There was no flirting between Tom and I, but a lot of small talk. He’d ask where I was raised, if I’d ever been to the opera at Lincoln Center, and whether I like to travel. I was usually uninterested in all of those questions, but I didn’t care that he never started meaningful conversation with me, so long as he was there with me, starting conversation.
Boss didn’t notice that I was falling in love with Tom Hurdle because he was back in his office trying to find ways to make money with a few small vans and ten men. He dispatched them around the city on small moving jobs. At the end of every job, his men would bring him the contract and the cash. He’d chew gum and check their calculations. If something didn’t add up, he’d stand over the guys and say, “Where’s my eight dollars?” If everything added up, he’d pay each guy what he was owed, plus an extra $30.
Once every three weeks or so, Tom would come see Boss in the office. He’d report back on the status of the suits and ask whether Boss watched football or invite him to go golfing. Boss didn’t own a TV, and thought golf was a “fag sport.” Tom was very loud and large, but also very cordial. That’s the kind of guy Boss historically hates. He calls them—the fake laugh, golfing, football-watching-but-not-playing types—“phonies” or “fags.” But Boss liked Tom and let him hang out in his office for as long as he wanted.
Tom and I continued to work late nights and when City Hall finally set up some court dates, I got to watch Tom argue on our behalf. There’s not really much to say about it, except that he slept through all of his opponents’ arguments, presented his with exactness, and made all of the complicated legalities sound interesting, like something everyone in the world should want to watch on TV. He won every case he argued and I watched without blinking.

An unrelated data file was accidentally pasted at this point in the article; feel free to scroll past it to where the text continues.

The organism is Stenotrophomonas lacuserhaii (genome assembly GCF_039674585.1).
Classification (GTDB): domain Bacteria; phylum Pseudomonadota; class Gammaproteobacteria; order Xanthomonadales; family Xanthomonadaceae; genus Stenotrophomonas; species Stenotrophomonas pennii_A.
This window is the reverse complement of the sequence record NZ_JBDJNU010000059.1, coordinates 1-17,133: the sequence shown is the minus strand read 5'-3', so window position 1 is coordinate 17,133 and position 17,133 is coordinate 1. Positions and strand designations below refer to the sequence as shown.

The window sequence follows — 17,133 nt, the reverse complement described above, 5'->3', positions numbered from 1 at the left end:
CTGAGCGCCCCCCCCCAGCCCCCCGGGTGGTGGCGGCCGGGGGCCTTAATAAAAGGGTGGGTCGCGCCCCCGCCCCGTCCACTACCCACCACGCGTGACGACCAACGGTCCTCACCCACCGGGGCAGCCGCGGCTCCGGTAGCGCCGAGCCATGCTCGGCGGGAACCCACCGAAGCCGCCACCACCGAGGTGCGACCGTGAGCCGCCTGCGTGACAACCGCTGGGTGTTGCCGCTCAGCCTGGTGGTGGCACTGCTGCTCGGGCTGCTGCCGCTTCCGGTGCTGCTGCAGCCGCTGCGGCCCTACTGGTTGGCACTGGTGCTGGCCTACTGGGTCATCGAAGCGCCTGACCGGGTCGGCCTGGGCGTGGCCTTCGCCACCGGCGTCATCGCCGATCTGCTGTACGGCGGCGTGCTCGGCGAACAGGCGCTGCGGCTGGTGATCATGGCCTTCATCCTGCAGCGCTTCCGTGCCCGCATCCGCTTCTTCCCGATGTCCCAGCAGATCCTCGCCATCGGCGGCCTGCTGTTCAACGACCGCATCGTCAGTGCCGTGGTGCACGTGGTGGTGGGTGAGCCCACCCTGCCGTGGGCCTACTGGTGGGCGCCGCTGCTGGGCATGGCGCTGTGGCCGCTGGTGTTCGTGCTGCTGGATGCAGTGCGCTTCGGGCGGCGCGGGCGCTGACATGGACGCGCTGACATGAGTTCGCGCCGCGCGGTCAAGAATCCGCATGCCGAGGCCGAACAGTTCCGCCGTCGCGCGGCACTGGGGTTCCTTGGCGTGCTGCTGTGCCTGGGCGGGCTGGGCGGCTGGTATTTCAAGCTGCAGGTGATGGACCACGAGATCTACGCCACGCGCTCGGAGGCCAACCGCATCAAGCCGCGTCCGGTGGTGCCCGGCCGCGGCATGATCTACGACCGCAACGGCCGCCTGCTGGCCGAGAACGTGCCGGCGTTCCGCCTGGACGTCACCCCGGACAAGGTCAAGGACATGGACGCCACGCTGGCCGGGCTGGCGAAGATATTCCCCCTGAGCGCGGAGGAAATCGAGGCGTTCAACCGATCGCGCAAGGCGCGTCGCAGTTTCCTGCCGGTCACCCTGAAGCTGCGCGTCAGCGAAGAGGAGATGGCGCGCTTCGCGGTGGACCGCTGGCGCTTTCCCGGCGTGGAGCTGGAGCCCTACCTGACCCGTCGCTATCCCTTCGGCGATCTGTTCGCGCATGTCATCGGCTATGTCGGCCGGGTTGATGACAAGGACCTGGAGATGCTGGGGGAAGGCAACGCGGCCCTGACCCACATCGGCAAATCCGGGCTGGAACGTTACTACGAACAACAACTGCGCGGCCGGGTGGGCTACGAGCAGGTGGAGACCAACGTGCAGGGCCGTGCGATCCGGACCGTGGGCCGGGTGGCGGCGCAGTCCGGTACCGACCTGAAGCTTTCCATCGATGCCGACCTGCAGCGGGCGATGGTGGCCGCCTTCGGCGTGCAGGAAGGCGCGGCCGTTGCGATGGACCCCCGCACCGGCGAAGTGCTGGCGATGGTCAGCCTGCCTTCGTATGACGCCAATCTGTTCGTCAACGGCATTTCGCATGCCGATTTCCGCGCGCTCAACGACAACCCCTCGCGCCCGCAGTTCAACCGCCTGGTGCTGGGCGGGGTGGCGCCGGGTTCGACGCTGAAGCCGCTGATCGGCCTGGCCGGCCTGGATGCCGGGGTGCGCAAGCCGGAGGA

I noticed though, over the course of those months, that every now and then Tom would have a new band-aid on his face, and eventually holes appeared on his cheeks, on his neck, and on his nose. His nose was the worst. It literally began to disappear. When I really noticed all the holes, I asked what happened, and he said he just had to get some minor stuff removed. The face holes never preoccupied me after Tom said that he was fine and it was all minor. Everything he said was so resolute but calming and matter-of-fact that I took him at his word.
The night before a court date, when Tom was set to argue one of our final cases, he called and said he wouldn’t be able to make it. I asked why and he said he had to schedule a minor surgery. I asked if I could go with him and he said no, “It’s minor.”
We missed and therefore lost the case. Boss owed our client $5,000 in damages and just shook his head at me when I told him.